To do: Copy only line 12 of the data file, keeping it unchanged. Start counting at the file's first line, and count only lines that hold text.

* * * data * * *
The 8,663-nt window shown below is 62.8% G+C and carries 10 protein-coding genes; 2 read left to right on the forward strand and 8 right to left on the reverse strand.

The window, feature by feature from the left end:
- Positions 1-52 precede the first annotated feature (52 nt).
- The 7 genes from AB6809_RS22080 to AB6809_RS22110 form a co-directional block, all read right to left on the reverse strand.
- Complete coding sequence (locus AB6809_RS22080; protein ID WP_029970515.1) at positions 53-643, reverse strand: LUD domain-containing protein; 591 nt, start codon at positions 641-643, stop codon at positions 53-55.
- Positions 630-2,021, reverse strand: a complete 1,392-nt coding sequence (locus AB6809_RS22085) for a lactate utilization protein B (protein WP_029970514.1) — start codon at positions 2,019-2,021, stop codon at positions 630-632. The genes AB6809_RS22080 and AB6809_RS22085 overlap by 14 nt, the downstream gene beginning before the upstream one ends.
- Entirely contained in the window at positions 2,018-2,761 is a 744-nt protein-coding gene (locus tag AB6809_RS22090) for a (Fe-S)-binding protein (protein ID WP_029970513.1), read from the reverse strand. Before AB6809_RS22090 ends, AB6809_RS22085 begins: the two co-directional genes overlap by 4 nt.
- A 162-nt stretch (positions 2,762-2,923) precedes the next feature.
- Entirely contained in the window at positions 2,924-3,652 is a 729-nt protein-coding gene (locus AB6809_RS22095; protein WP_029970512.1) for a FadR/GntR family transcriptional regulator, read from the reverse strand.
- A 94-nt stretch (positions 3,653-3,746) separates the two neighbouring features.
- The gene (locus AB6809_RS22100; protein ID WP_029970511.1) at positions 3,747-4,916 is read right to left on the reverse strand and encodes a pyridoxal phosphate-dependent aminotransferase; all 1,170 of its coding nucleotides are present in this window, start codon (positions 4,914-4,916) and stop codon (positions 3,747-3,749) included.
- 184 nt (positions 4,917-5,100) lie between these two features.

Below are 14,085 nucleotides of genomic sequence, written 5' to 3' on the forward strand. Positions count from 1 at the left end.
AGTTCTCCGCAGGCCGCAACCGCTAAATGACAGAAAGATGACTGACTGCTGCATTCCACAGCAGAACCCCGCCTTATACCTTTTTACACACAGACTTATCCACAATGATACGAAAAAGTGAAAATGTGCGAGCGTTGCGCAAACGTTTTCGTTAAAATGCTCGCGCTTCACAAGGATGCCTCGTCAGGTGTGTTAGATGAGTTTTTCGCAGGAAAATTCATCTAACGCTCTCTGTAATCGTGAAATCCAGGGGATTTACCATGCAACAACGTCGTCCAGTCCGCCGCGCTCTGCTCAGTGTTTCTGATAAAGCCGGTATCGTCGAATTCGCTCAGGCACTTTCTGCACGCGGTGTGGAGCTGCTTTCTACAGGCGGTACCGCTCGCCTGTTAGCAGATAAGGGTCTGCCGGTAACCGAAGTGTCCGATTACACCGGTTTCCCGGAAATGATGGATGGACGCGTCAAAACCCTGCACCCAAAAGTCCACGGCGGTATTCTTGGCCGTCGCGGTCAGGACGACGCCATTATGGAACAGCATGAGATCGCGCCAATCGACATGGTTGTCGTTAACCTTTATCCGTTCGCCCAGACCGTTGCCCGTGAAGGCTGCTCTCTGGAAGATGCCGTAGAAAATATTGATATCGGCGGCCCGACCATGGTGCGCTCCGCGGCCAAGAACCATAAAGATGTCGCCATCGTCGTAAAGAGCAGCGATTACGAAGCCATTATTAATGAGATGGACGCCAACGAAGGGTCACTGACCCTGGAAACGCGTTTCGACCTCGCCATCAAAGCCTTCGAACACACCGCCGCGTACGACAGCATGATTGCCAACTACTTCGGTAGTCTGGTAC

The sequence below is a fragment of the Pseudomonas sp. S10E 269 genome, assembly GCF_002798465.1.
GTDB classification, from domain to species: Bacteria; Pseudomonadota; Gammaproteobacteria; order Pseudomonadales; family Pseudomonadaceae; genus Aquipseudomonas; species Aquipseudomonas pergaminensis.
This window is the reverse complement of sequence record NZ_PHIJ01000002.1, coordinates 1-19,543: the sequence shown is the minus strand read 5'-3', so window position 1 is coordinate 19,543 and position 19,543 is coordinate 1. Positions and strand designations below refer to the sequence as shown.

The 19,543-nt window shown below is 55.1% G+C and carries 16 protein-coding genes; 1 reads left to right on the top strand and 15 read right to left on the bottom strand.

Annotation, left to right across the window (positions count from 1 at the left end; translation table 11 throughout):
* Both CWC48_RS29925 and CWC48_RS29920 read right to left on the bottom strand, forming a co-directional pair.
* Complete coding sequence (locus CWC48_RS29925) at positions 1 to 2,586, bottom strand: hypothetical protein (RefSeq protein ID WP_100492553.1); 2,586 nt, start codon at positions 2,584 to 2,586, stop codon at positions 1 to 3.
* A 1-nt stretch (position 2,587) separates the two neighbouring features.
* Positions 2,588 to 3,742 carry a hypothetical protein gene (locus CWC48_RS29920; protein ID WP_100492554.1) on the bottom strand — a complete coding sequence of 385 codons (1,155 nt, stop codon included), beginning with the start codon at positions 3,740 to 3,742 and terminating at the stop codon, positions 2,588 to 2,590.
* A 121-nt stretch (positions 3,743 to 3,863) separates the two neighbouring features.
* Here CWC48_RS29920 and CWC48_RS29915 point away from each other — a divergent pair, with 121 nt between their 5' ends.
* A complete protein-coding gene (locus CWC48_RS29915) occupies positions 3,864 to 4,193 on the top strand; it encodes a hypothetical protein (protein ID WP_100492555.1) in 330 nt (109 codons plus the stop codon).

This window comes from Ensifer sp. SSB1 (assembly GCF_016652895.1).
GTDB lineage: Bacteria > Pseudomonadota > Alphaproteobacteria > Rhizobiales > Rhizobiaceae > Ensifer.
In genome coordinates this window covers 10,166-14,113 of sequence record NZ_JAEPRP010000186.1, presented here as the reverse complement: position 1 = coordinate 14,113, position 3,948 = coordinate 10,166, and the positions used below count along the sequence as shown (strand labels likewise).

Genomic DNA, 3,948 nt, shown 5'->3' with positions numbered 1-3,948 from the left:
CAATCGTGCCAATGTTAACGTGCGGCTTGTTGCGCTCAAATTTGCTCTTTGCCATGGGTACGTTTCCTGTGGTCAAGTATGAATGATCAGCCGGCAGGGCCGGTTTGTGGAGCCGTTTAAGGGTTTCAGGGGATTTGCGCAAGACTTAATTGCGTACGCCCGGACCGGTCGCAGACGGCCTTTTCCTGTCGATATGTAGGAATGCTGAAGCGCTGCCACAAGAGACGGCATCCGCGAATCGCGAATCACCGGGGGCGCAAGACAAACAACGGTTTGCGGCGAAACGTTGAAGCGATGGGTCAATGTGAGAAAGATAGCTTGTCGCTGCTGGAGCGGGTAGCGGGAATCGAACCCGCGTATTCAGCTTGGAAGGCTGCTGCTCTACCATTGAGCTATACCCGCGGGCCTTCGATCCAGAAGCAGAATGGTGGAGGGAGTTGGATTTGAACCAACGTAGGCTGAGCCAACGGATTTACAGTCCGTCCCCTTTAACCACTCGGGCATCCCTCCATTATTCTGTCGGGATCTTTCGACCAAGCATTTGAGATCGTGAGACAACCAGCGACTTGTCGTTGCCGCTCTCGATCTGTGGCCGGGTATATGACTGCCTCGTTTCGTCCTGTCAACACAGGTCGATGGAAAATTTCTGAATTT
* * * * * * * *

- 184 nt (positions 4,917-5,100) lie between these two features.